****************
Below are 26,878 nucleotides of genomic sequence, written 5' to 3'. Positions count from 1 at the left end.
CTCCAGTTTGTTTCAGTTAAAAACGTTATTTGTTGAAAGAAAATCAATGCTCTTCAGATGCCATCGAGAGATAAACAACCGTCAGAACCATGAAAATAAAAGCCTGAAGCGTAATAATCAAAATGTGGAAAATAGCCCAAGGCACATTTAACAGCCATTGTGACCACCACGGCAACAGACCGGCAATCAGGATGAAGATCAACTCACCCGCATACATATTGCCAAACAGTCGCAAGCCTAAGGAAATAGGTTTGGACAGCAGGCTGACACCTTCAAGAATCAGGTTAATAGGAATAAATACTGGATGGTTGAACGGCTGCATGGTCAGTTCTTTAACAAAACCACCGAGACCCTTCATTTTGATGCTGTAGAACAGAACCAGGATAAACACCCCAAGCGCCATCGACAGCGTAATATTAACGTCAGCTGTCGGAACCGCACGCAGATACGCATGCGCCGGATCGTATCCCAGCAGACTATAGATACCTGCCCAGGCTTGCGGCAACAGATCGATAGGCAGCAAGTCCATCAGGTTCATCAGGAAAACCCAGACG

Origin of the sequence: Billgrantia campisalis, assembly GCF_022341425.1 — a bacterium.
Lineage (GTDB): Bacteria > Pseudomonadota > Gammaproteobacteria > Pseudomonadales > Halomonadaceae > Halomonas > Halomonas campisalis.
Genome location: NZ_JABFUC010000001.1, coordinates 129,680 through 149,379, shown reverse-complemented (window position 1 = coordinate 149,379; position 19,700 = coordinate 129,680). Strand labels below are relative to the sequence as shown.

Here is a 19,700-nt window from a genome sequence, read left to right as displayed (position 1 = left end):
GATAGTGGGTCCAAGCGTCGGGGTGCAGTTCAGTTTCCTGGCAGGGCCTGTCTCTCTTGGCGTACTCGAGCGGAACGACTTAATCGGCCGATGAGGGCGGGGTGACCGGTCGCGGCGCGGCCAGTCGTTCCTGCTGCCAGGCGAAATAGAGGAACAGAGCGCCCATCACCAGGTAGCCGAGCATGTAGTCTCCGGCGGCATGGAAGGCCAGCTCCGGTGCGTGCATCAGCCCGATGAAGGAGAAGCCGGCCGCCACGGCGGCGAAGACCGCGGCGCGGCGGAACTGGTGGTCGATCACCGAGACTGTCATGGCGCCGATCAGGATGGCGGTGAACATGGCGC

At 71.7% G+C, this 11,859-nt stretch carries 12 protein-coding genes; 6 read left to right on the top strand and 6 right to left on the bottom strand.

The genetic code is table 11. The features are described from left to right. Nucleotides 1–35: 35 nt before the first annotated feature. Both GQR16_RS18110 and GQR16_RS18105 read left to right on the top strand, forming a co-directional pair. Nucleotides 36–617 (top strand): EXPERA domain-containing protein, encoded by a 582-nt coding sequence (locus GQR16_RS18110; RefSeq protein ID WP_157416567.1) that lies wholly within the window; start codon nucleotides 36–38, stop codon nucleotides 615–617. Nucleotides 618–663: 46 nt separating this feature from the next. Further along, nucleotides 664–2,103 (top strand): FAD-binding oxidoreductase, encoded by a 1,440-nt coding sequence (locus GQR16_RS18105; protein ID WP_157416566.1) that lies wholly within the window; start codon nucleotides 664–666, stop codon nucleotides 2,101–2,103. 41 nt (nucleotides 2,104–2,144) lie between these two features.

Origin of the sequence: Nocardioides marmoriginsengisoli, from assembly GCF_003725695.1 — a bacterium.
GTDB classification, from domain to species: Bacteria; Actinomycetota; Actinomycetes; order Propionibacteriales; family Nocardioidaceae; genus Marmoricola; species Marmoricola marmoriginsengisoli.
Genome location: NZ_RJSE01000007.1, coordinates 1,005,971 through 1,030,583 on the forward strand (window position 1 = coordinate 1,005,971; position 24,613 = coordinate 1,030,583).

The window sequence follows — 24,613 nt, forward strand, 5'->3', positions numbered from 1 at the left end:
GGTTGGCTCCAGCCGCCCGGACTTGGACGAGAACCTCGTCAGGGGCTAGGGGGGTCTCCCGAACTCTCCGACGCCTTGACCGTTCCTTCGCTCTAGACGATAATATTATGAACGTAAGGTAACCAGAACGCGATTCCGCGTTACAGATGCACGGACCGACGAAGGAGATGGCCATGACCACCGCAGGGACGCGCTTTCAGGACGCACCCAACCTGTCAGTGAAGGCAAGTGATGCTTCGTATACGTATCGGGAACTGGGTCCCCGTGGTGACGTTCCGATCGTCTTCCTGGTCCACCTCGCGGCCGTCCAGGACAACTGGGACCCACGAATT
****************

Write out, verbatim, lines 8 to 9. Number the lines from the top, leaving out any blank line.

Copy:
At 71.7% G+C, this 11,859-nt stretch carries 12 protein-coding genes; 6 read left to right on the top strand and 6 right to left on the bottom strand.

The genetic code is table 11. The features are described from left to right. Nucleotides 1–35: 35 nt before the first annotated feature. Both GQR16_RS18110 and GQR16_RS18105 read left to right on the top strand, forming a co-directional pair. Nucleotides 36–617 (top strand): EXPERA domain-containing protein, encoded by a 582-nt coding sequence (locus GQR16_RS18110; RefSeq protein ID WP_157416567.1) that lies wholly within the window; start codon nucleotides 36–38, stop codon nucleotides 615–617. Nucleotides 618–663: 46 nt separating this feature from the next. Further along, nucleotides 664–2,103 (top strand): FAD-binding oxidoreductase, encoded by a 1,440-nt coding sequence (locus GQR16_RS18105; protein ID WP_157416566.1) that lies wholly within the window; start codon nucleotides 664–666, stop codon nucleotides 2,101–2,103. 41 nt (nucleotides 2,104–2,144) lie between these two features.